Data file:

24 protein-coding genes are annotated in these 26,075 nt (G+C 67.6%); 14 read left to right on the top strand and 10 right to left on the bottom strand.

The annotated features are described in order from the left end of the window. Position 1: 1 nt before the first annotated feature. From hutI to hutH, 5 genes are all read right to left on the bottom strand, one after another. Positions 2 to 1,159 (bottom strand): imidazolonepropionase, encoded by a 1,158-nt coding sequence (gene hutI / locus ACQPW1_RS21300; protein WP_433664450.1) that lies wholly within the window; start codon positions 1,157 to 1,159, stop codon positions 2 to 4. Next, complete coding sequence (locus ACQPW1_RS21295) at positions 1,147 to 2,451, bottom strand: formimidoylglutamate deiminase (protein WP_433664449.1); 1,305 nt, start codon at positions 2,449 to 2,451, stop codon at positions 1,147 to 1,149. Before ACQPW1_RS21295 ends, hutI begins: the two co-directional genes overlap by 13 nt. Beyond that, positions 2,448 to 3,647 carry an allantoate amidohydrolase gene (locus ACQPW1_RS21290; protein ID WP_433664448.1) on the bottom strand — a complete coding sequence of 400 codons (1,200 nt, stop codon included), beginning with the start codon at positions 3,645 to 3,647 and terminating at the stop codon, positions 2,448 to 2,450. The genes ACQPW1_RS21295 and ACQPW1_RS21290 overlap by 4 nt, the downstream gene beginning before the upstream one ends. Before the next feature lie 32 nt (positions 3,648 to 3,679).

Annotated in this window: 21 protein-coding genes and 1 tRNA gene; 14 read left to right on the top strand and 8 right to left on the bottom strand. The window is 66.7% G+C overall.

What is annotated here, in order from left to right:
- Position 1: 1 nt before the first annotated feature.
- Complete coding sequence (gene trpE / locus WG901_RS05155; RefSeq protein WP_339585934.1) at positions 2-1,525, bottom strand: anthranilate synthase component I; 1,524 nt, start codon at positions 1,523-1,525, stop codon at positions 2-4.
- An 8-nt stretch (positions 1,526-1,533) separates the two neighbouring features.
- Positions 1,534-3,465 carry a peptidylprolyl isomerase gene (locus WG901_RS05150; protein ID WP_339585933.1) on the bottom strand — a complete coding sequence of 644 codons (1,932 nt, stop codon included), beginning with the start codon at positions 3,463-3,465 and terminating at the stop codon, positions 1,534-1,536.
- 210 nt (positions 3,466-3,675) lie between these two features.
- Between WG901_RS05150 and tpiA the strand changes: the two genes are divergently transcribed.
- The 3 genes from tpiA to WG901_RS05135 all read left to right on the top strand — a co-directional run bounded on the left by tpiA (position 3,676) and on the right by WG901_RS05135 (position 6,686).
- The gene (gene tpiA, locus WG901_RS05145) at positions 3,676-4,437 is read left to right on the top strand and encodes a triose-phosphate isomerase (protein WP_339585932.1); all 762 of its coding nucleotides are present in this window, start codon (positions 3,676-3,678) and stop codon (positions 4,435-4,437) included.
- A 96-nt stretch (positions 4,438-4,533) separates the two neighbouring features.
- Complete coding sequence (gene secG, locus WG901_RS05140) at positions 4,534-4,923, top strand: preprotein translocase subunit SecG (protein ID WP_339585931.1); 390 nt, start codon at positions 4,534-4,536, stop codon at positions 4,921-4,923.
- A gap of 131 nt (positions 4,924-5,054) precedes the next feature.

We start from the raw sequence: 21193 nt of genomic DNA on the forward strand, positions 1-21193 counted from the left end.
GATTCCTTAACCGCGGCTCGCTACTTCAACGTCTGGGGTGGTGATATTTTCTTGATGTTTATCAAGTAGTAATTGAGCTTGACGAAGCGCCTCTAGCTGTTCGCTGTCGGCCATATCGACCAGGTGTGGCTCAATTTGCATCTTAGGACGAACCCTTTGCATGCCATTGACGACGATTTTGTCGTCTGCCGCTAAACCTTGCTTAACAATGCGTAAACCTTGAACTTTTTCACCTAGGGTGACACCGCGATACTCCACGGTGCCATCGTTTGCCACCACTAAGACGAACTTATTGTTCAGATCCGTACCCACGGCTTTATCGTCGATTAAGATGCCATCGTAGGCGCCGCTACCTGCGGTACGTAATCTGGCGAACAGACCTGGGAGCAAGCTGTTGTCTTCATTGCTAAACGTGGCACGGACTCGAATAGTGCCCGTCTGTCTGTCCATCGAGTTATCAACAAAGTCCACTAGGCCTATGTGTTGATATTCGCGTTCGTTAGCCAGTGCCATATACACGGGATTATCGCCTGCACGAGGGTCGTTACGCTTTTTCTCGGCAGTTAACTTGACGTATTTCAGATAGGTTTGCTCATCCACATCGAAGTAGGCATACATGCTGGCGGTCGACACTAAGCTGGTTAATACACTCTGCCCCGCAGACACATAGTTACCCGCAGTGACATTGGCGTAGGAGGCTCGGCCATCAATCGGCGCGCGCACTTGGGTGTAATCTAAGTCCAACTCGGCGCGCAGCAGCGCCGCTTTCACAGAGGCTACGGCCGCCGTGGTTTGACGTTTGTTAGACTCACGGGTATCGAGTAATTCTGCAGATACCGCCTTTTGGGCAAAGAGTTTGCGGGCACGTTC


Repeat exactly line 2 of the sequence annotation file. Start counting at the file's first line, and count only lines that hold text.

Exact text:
The annotated features are described in order from the left end of the window. Position 1: 1 nt before the first annotated feature. From hutI to hutH, 5 genes are all read right to left on the bottom strand, one after another. Positions 2 to 1,159 (bottom strand): imidazolonepropionase, encoded by a 1,158-nt coding sequence (gene hutI / locus ACQPW1_RS21300; protein WP_433664450.1) that lies wholly within the window; start codon positions 1,157 to 1,159, stop codon positions 2 to 4. Next, complete coding sequence (locus ACQPW1_RS21295) at positions 1,147 to 2,451, bottom strand: formimidoylglutamate deiminase (protein WP_433664449.1); 1,305 nt, start codon at positions 2,449 to 2,451, stop codon at positions 1,147 to 1,149. Before ACQPW1_RS21295 ends, hutI begins: the two co-directional genes overlap by 13 nt. Beyond that, positions 2,448 to 3,647 carry an allantoate amidohydrolase gene (locus ACQPW1_RS21290; protein ID WP_433664448.1) on the bottom strand — a complete coding sequence of 400 codons (1,200 nt, stop codon included), beginning with the start codon at positions 3,645 to 3,647 and terminating at the stop codon, positions 2,448 to 2,450. The genes ACQPW1_RS21295 and ACQPW1_RS21290 overlap by 4 nt, the downstream gene beginning before the upstream one ends. Before the next feature lie 32 nt (positions 3,648 to 3,679).